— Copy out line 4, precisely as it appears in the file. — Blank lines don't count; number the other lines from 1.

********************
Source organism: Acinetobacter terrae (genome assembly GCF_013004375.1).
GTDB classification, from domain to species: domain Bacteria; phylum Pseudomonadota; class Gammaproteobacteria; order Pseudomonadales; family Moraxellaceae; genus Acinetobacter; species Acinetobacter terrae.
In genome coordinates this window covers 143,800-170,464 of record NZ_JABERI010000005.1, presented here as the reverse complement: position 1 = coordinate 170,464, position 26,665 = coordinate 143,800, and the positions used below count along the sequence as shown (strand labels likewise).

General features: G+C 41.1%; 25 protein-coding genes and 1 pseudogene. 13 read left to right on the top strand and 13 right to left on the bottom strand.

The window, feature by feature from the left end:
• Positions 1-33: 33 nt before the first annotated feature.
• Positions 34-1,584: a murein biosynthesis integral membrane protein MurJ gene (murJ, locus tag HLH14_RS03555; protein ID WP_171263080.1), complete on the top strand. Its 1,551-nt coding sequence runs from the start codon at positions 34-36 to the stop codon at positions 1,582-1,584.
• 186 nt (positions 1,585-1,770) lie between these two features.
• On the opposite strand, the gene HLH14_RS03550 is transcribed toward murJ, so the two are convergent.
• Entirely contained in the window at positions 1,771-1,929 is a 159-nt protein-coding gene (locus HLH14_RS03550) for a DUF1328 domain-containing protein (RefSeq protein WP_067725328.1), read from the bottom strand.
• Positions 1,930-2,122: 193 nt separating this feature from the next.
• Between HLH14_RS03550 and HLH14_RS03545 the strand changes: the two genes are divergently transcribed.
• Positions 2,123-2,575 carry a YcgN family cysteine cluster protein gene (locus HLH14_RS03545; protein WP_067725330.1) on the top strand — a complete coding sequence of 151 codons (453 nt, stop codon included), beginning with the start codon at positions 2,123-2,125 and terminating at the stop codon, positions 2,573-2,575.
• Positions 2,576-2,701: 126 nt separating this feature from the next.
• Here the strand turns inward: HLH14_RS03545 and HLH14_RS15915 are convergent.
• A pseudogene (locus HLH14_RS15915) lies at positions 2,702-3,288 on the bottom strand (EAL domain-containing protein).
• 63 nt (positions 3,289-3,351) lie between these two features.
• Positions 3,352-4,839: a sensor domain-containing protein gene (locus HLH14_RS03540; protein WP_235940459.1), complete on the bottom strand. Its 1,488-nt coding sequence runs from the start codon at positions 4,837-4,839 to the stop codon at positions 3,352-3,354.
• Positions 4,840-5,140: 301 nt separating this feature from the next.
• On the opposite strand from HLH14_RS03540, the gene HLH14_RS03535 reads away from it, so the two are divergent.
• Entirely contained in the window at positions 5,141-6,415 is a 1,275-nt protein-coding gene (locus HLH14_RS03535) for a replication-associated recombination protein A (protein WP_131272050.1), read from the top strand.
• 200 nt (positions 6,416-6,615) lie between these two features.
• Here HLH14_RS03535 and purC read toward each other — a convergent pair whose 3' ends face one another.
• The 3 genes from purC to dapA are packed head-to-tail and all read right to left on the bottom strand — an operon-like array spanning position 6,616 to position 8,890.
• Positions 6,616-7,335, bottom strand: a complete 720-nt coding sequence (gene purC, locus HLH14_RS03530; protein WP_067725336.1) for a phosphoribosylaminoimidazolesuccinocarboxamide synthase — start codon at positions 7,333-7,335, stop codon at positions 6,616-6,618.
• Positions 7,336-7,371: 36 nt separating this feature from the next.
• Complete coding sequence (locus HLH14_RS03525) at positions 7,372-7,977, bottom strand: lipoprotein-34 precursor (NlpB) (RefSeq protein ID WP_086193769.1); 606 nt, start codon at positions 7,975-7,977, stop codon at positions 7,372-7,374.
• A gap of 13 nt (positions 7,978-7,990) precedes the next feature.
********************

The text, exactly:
General features: G+C 41.1%; 25 protein-coding genes and 1 pseudogene. 13 read left to right on the top strand and 13 right to left on the bottom strand.